The calculated values of the time-averaged Nusselt number (Nu) are plotted in Fig. 9 for aspect ratios 2 and 3 (l = 2, 3) and time evolution calculation of inner and outer bend of the duct at several magnitudes of the rotational parameter (Tr) has been considered to find the time-averaged of Nu. The Nusselt number at different rotational parameters (Tr) has been illustrated. The symbol indicated by a circle (red color) demonstrates the index of heat conduction along the heated sidewall, whereas the symbol with the circle (blue color) reveals the rate of heat transfer in the cooled bending wall at aspect ratio 2. The calculated Nu for both heated and cooled surfaces shows almost the same trend that describes the increasing hot wall energy shifting rate increases gradually. For the outer bending wall, Nu has been found ranging 2.92 ≤ Nu ≤ 3.28 within the flow domain, whereas for the inner wall, the value is observed for 1.63 ≤ Nu ≤ 1.98 at l = 2. On the other hand, for aspect ratio 3 (l = 3), the heated wall Nu has been noticed ranging 2.58 ≤ Nu ≤ 3.76 but for the cooled wall 1.54 ≤ Nu ≤ 1.95. The overall scenario is that the low aspect ratio dominates heat generation over large aspect ratio for all Tr at the cooled sidewall and for Tr ≤ 1000 at the heated wall. In contrast, the opposite effect is observed if rotational speed exceeds (Tr ≥ 1000) for the heated sidewall. It is found that the unsteady flow is periodic/multi-periodic for 2000 ≤ Tr ≤ 2205 when l = 2 and in 3100 ≤ Tr ≤ 3195 when l = 3; chaotic for 0 ≤ Tr < 2200 for l = 2 and in 0 ≤ Tr < 3100 for l = 3. Yanase et al. [47] and Mondal et al. [35] showed that periodic/multi-periodic and chaotic solution enhances heat transfer most effectively where Nu is higher, and this happens for l = 2 in the present case for Tr ≤ 1000. Actually, Nu is higher as Tr becomes large (Tr > 1000) for aspect ratio 3 than aspect ratio 2. The most significant findings are the gradual increase of Nu at the low and the high-temperature walls. The upsurge of this temperature is occurred because of the effect of the rotational parameter to maintain the constant heat flux (for cooling wall Qc = 671.23 Wm-2 and for heating wall Qh = 819.74 Wm-2). It is also mentioned that the variation of viscosity at the cooling bending wall is dampening the secondary flow and the vortex construction due to the energy gradient between these two side walls. Along the vertical centerline, the temperature management of fluid contributes to altering the density of the fluid due to the heated wall, and the fluid gets accelerated to travel. Consequently, heat is transferred to the low-temperature region. The rate of temperature distribution on the flow domain is analyzed to get a clear insight about the advection of the curved channel, as presented in Fig. 8. The inner bend's heat flux is lower than the outer bending wall, which validates our computational results. In order to isolate this effect, the temperature gradients at both the colled and heated sidewalls have been analyzed that has been discussed explicitly in the next section.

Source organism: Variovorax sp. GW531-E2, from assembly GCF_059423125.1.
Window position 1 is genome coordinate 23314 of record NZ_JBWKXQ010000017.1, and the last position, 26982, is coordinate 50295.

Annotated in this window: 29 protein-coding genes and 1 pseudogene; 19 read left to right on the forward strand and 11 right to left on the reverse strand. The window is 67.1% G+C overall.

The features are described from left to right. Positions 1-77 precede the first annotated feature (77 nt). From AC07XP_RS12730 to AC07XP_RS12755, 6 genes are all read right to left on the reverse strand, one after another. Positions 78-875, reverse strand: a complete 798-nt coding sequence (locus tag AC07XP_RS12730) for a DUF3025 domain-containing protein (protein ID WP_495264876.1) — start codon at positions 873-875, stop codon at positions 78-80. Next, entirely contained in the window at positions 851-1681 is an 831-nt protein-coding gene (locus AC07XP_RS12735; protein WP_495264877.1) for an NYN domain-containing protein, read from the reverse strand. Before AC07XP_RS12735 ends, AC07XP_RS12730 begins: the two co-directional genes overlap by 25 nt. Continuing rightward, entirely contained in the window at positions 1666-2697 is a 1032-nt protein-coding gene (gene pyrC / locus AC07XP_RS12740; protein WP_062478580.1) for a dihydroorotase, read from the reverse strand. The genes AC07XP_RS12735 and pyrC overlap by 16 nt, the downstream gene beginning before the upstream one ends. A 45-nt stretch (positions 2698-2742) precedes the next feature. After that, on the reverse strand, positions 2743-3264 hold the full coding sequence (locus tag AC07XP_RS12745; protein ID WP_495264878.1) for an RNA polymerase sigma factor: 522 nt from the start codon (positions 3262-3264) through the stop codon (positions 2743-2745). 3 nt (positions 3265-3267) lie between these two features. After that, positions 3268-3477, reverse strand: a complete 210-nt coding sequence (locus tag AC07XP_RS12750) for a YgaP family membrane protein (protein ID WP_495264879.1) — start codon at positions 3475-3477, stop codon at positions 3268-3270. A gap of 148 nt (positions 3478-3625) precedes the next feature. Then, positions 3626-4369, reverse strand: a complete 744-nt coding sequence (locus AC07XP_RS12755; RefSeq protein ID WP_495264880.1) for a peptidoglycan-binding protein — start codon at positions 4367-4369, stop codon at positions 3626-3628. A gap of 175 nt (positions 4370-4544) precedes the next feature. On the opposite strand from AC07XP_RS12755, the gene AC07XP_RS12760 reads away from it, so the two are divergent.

Figure 9: Variation of time average Nusselt at the inner and the outer bending walls of the channel concerning the Taylor number at aspect ratio l = 2, 3

3.3 Temperature Gradient Analysis